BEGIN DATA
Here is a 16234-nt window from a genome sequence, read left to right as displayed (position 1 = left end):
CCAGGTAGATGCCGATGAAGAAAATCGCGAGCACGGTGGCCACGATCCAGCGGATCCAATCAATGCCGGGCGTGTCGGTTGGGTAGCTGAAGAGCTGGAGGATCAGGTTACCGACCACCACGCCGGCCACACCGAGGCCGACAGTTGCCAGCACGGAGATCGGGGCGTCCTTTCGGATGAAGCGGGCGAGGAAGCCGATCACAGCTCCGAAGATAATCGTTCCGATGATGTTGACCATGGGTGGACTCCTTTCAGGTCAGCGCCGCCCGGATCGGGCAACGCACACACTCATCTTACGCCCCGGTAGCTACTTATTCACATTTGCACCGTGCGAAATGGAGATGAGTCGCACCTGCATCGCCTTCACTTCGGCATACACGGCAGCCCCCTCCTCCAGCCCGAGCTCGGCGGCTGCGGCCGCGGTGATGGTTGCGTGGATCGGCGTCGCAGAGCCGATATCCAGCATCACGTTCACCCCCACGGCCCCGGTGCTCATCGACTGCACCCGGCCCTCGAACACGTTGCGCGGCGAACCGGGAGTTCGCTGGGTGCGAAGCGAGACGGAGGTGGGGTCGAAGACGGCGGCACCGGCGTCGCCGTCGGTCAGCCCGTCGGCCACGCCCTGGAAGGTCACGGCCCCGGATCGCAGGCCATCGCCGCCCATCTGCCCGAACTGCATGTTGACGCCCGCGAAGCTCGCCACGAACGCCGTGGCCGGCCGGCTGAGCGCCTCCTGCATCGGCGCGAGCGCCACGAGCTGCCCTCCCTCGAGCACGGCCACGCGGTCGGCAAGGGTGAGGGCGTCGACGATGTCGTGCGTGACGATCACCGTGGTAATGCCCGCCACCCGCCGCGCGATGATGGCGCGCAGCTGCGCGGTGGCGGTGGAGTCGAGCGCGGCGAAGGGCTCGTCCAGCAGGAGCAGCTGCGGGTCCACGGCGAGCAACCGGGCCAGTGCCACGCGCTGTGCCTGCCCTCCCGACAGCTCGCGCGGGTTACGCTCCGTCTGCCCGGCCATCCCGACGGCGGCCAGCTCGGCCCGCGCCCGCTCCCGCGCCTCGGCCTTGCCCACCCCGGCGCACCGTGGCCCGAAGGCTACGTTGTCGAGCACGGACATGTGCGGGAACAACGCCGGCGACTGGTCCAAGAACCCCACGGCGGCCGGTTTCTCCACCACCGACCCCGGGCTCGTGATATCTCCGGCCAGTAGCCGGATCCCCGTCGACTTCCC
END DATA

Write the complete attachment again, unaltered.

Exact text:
Here is a 16234-nt window from a genome sequence, read left to right as displayed (position 1 = left end):
CCAGGTAGATGCCGATGAAGAAAATCGCGAGCACGGTGGCCACGATCCAGCGGATCCAATCAATGCCGGGCGTGTCGGTTGGGTAGCTGAAGAGCTGGAGGATCAGGTTACCGACCACCACGCCGGCCACACCGAGGCCGACAGTTGCCAGCACGGAGATCGGGGCGTCCTTTCGGATGAAGCGGGCGAGGAAGCCGATCACAGCTCCGAAGATAATCGTTCCGATGATGTTGACCATGGGTGGACTCCTTTCAGGTCAGCGCCGCCCGGATCGGGCAACGCACACACTCATCTTACGCCCCGGTAGCTACTTATTCACATTTGCACCGTGCGAAATGGAGATGAGTCGCACCTGCATCGCCTTCACTTCGGCATACACGGCAGCCCCCTCCTCCAGCCCGAGCTCGGCGGCTGCGGCCGCGGTGATGGTTGCGTGGATCGGCGTCGCAGAGCCGATATCCAGCATCACGTTCACCCCCACGGCCCCGGTGCTCATCGACTGCACCCGGCCCTCGAACACGTTGCGCGGCGAACCGGGAGTTCGCTGGGTGCGAAGCGAGACGGAGGTGGGGTCGAAGACGGCGGCACCGGCGTCGCCGTCGGTCAGCCCGTCGGCCACGCCCTGGAAGGTCACGGCCCCGGATCGCAGGCCATCGCCGCCCATCTGCCCGAACTGCATGTTGACGCCCGCGAAGCTCGCCACGAACGCCGTGGCCGGCCGGCTGAGCGCCTCCTGCATCGGCGCGAGCGCCACGAGCTGCCCTCCCTCGAGCACGGCCACGCGGTCGGCAAGGGTGAGGGCGTCGACGATGTCGTGCGTGACGATCACCGTGGTAATGCCCGCCACCCGCCGCGCGATGATGGCGCGCAGCTGCGCGGTGGCGGTGGAGTCGAGCGCGGCGAAGGGCTCGTCCAGCAGGAGCAGCTGCGGGTCCACGGCGAGCAACCGGGCCAGTGCCACGCGCTGTGCCTGCCCTCCCGACAGCTCGCGCGGGTTACGCTCCGTCTGCCCGGCCATCCCGACGGCGGCCAGCTCGGCCCGCGCCCGCTCCCGCGCCTCGGCCTTGCCCACCCCGGCGCACCGTGGCCCGAAGGCTACGTTGTCGAGCACGGACATGTGCGGGAACAACGCCGGCGACTGGTCCAAGAACCCCACGGCGGCCGGTTTCTCCACCACCGACCCCGGGCTCGTGATATCTCCGGCCAGTAGCCGGATCCCCGTCGACTTCCC